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BOSTON (AP) — Dave McGillivray runs his Boston Marathons the same way he directs them: behind the scenes.
For three decades, after the race is over and workers are sweeping up the confetti, McGillivray has quietly stolen away to the start line in Hopkinton and run the entire course in the dark.
Monday will mark his 30th such “solothon.” He’ll be running it to raise money for a foundation set up in memory of 8-year-old Martin Richard, the youngest of three spectators killed by bombs planted near the finish line in 2013.
The Associated Press caught up with Boston’s longtime race director ahead of next week’s 121st running of the marathon:
AP: How did your tradition of doing these solitary Boston Marathons in the evening after the main event get started?
McGillivray: I got the job as technical director of the marathon in 1988. I had run 15 consecutive Bostons up until then. Then I started running them at night after my job was done. So this will be 30 consecutive years running at night — and my 45th overall Boston and 146th official marathon. With all the training runs and birthday runs on the Boston Marathon course over the years, I think I’ve now run this entire course over 80 times.
AP: Which years stand out the most to you, and why?
McGillivray: Running or directing? If directing, that would be my first year. Then of course the 100th (anniversary race in 1996) when the field went from 9,000 to 38,000. And then 2014, the recovery year. If running, my first for sure was the one I’ll remember the most. Also, in 2013, I had to run it 11 days later, so that was pretty emotional.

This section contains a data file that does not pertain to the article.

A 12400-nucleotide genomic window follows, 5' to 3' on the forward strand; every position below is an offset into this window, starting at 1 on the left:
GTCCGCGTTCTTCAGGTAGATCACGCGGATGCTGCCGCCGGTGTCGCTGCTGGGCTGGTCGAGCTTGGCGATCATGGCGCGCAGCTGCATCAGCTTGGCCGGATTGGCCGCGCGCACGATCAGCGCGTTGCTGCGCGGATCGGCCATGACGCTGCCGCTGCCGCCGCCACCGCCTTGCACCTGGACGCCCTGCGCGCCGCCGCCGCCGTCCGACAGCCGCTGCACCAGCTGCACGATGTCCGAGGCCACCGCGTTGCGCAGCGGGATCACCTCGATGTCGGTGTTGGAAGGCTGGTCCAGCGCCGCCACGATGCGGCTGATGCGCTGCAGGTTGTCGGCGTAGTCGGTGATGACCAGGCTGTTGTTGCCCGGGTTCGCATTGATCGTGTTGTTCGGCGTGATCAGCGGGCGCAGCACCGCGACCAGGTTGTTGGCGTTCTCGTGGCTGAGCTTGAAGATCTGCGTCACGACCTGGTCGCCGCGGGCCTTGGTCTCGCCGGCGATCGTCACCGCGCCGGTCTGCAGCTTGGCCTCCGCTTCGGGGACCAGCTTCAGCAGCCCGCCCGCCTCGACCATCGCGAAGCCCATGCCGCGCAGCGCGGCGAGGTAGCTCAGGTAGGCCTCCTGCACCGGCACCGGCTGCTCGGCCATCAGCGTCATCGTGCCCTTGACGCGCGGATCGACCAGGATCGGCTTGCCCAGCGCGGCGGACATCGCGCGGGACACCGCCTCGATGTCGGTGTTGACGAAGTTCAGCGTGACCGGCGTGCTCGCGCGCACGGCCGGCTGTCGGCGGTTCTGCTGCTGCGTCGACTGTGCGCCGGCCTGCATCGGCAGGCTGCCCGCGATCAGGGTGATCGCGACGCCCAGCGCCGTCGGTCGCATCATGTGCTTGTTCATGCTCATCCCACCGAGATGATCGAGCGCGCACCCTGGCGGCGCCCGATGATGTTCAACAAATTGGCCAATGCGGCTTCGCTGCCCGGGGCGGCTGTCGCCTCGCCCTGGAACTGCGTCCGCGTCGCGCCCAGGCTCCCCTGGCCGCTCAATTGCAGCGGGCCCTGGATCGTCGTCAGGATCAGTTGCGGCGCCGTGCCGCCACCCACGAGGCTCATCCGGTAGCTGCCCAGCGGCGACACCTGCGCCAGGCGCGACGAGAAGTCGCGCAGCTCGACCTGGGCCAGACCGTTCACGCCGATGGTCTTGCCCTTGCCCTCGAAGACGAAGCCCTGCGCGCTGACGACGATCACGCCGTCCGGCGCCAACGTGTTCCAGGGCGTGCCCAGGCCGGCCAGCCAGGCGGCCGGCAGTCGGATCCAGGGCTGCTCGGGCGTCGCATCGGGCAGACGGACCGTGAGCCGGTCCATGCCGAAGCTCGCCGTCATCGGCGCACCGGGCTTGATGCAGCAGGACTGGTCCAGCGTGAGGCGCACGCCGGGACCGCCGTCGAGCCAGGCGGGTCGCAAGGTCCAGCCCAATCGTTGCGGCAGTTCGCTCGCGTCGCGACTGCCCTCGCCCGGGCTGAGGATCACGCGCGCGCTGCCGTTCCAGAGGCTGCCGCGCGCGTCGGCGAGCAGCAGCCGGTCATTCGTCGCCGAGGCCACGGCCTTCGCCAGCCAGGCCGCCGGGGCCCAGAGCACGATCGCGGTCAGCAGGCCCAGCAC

AP: If you’re running the course after the marathon, you’re missing out on the electric atmosphere. Don’t you feel like you’re running the course but you’re really not running Boston?
McGillivray: That’s my little secret. I’m really not missing any of that. I ride a lead motorcycle during the race, so I still experience all of that. Then I store it in my head and when I run at night, I just pretend like it’s still all happening to me. I do enjoy the calm after the storm and the serenity and tranquility of the aftermath.
AP: But by the time you’re out there, the crowds are gone. Isn’t it a little lonely?
McGillivray: (Laughs.) Yeah, by the time I start running, people have been out there a long time enjoying themselves, if you know what I mean. By then they’ve had two or three. One time I ran past a couple guys and one yelled out, “Hey, you slug, why don’t you pick it up?” His friend elbowed him and said: “Shut up! That’s the race director.” I felt like Steve Martin in “The Jerk” when he sees his name in the phone book: “I’m somebody now!”
AP: Tell us about 2014. Did you feel like Boston was rightfully reclaimed after the tragedy of 2013?
McGillivray: It was epic. No one could have written a better script. All the tributes, great weather, huge crowds, expanded field and Meb (Keflezighi), an American, winning. We didn’t forget those who were profoundly impacted — but we did reclaim our race, Boylston Street and our finish line.
AP: Will there ever be a day when the race is so well organized you’ll be able to run it in real time with the rest of the 30,000 runners?
McGillivray: My No. 1 priority of the day is helping to manage the race for the other 29,999 runners, not me. It’s become my little tradition to run it at night now, although I must admit as each year passes by it gets a little tougher. I started this 30 years ago when I was in my earlier 30s; I’m 62 now. I’d like to run it again during the day with everyone else one of these days, but it might have to wait until I retire from directing it.